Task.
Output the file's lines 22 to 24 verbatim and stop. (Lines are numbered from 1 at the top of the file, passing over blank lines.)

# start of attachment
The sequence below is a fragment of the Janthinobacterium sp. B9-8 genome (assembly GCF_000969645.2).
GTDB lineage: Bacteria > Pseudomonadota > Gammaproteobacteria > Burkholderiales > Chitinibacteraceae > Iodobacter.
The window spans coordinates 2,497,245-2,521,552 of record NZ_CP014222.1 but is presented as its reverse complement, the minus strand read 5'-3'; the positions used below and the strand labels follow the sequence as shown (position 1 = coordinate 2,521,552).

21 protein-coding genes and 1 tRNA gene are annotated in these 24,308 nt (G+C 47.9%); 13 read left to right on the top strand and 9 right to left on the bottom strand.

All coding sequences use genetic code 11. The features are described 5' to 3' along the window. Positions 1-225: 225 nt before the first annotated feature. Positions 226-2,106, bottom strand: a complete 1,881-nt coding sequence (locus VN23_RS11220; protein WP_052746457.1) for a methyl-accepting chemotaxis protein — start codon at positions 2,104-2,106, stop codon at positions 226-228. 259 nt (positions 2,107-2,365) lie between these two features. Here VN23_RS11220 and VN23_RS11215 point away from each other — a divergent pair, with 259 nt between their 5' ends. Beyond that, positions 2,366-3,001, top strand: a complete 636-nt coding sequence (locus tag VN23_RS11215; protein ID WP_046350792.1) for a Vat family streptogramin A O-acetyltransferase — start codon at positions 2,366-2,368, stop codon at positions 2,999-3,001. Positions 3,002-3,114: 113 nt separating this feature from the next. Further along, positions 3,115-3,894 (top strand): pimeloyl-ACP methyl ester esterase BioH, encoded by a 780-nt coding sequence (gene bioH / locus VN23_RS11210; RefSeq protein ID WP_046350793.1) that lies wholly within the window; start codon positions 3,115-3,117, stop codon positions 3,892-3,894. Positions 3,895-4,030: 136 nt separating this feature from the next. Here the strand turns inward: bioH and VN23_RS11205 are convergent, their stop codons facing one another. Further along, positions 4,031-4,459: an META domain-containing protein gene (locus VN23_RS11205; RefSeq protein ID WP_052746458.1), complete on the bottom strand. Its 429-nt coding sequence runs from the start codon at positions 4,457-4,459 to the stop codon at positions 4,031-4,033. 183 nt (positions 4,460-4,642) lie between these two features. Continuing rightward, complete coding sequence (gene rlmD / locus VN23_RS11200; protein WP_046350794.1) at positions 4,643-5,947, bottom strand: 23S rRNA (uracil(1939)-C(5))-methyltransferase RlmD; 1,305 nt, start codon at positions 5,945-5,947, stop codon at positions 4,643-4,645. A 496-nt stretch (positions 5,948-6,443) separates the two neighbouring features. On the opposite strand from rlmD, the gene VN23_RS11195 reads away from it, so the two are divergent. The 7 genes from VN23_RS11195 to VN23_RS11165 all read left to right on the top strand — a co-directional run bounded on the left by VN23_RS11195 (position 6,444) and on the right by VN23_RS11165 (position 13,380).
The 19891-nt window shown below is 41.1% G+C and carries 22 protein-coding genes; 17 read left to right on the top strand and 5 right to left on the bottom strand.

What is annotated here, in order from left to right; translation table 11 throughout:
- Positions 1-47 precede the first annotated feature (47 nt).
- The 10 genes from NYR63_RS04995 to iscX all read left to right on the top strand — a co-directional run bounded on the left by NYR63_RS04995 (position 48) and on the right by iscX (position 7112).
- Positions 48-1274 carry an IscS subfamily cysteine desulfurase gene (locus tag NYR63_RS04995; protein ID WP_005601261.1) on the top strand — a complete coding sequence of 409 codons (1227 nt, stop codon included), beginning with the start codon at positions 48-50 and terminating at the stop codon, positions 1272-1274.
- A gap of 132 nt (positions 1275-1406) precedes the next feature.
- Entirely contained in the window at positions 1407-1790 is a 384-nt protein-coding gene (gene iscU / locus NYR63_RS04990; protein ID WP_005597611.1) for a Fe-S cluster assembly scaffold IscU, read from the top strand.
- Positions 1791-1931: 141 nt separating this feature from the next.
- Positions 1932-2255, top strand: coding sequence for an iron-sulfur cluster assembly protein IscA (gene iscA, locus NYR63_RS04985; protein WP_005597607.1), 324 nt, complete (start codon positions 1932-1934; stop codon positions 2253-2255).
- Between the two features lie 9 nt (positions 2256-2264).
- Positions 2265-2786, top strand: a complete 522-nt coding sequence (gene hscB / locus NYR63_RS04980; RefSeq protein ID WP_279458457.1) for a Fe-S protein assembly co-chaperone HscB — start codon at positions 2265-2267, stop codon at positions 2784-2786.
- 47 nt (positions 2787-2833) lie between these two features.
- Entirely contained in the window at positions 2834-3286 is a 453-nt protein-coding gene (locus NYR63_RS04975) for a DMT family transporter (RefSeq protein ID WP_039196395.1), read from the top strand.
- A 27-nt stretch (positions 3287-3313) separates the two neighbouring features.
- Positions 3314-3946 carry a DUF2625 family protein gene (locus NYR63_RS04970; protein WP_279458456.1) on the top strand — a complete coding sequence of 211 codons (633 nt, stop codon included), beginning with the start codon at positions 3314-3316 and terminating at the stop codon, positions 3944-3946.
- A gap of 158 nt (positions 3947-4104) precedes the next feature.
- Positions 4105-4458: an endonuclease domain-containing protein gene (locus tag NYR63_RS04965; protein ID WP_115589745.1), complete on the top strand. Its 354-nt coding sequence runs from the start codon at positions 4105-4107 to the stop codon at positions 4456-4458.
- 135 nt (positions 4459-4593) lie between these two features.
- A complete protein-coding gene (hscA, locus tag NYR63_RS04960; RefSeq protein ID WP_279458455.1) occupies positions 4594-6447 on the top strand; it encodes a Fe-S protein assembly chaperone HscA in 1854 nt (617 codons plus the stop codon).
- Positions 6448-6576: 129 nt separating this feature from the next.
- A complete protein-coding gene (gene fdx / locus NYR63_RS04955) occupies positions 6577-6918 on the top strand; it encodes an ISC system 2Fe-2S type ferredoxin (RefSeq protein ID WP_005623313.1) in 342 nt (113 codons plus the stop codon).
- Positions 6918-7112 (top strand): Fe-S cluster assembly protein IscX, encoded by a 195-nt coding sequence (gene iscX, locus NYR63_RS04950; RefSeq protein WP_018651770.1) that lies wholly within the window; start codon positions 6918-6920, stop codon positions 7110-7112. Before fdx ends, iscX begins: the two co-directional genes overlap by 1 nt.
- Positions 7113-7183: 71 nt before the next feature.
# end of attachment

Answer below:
- Positions 4105-4458: an endonuclease domain-containing protein gene (locus tag NYR63_RS04965; protein ID WP_115589745.1), complete on the top strand. Its 354-nt coding sequence runs from the start codon at positions 4105-4107 to the stop codon at positions 4456-4458.
- 135 nt (positions 4459-4593) lie between these two features.
- A complete protein-coding gene (hscA, locus tag NYR63_RS04960; RefSeq protein ID WP_279458455.1) occupies positions 4594-6447 on the top strand; it encodes a Fe-S protein assembly chaperone HscA in 1854 nt (617 codons plus the stop codon).